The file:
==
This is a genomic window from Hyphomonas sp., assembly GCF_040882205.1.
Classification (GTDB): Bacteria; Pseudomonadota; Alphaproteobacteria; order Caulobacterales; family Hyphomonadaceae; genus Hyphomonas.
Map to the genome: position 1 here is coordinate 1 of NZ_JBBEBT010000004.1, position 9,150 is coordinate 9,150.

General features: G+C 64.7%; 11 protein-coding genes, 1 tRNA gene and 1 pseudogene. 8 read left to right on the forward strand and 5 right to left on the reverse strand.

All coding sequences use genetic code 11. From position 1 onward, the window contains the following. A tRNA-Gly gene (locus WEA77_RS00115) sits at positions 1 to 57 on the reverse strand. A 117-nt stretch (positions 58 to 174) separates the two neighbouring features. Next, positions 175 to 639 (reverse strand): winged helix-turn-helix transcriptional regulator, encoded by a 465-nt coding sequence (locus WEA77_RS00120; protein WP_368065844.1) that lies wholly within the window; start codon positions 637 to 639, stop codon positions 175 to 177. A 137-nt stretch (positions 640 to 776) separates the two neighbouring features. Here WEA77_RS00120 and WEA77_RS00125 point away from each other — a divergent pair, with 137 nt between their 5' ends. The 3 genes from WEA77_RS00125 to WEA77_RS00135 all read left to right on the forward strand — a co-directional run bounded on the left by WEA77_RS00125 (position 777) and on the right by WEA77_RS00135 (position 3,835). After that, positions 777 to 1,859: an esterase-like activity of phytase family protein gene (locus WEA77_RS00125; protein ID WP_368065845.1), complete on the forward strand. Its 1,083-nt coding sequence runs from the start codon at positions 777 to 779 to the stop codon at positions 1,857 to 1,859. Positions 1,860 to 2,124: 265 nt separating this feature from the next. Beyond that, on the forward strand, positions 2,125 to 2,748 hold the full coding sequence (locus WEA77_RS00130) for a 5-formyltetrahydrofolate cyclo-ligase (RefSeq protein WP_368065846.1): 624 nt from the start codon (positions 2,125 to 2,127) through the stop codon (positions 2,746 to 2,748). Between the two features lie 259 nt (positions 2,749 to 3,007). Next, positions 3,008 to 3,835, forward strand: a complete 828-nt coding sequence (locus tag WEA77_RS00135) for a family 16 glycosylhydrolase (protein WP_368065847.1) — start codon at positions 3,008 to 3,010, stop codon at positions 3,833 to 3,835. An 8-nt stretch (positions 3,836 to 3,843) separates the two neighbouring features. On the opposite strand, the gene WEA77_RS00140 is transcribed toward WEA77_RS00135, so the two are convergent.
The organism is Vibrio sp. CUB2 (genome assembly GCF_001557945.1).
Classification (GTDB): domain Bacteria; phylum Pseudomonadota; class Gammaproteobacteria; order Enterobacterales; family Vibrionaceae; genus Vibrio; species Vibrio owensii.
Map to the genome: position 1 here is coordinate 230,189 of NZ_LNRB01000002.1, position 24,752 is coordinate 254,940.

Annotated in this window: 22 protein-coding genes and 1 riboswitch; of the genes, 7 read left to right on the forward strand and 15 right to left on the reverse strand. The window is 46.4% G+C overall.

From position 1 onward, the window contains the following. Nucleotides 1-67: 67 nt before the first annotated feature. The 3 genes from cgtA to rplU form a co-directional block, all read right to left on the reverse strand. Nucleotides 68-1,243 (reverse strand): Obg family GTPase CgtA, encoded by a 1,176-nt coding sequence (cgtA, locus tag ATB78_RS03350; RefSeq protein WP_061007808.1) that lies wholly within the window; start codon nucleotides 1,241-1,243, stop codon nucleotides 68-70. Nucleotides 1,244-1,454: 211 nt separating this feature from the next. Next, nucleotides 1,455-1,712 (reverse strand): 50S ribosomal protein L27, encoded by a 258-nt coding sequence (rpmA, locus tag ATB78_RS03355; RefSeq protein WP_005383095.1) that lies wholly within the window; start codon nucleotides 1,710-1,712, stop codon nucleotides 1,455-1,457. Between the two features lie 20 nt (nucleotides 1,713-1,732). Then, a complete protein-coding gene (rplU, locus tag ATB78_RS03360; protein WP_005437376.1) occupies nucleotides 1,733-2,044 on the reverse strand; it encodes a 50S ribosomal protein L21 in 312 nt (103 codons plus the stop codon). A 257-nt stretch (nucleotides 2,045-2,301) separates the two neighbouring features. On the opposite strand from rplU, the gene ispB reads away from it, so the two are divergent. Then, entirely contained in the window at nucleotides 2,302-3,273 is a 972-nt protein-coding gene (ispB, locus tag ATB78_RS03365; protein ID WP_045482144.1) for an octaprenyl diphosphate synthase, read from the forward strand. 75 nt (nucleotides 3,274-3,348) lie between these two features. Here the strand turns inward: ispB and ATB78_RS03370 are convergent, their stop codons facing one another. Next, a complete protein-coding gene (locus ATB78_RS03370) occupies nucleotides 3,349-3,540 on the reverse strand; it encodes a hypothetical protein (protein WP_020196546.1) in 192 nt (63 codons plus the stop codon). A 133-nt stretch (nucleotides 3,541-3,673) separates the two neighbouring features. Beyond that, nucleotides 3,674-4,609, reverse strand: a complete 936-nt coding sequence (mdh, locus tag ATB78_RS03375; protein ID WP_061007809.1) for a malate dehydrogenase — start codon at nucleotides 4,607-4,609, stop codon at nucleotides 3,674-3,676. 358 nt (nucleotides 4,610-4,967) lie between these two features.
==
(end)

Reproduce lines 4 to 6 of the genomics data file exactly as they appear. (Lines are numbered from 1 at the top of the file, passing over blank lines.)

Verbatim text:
General features: G+C 64.7%; 11 protein-coding genes, 1 tRNA gene and 1 pseudogene. 8 read left to right on the forward strand and 5 right to left on the reverse strand.

All coding sequences use genetic code 11. From position 1 onward, the window contains the following. A tRNA-Gly gene (locus WEA77_RS00115) sits at positions 1 to 57 on the reverse strand. A 117-nt stretch (positions 58 to 174) separates the two neighbouring features. Next, positions 175 to 639 (reverse strand): winged helix-turn-helix transcriptional regulator, encoded by a 465-nt coding sequence (locus WEA77_RS00120; protein WP_368065844.1) that lies wholly within the window; start codon positions 637 to 639, stop codon positions 175 to 177. A 137-nt stretch (positions 640 to 776) separates the two neighbouring features. Here WEA77_RS00120 and WEA77_RS00125 point away from each other — a divergent pair, with 137 nt between their 5' ends. The 3 genes from WEA77_RS00125 to WEA77_RS00135 all read left to right on the forward strand — a co-directional run bounded on the left by WEA77_RS00125 (position 777) and on the right by WEA77_RS00135 (position 3,835). After that, positions 777 to 1,859: an esterase-like activity of phytase family protein gene (locus WEA77_RS00125; protein ID WP_368065845.1), complete on the forward strand. Its 1,083-nt coding sequence runs from the start codon at positions 777 to 779 to the stop codon at positions 1,857 to 1,859. Positions 1,860 to 2,124: 265 nt separating this feature from the next. Beyond that, on the forward strand, positions 2,125 to 2,748 hold the full coding sequence (locus WEA77_RS00130) for a 5-formyltetrahydrofolate cyclo-ligase (RefSeq protein WP_368065846.1): 624 nt from the start codon (positions 2,125 to 2,127) through the stop codon (positions 2,746 to 2,748). Between the two features lie 259 nt (positions 2,749 to 3,007). Next, positions 3,008 to 3,835, forward strand: a complete 828-nt coding sequence (locus tag WEA77_RS00135) for a family 16 glycosylhydrolase (protein WP_368065847.1) — start codon at positions 3,008 to 3,010, stop codon at positions 3,833 to 3,835. An 8-nt stretch (positions 3,836 to 3,843) separates the two neighbouring features. On the opposite strand, the gene WEA77_RS00140 is transcribed toward WEA77_RS00135, so the two are convergent.
The organism is Vibrio sp. CUB2 (genome assembly GCF_001557945.1).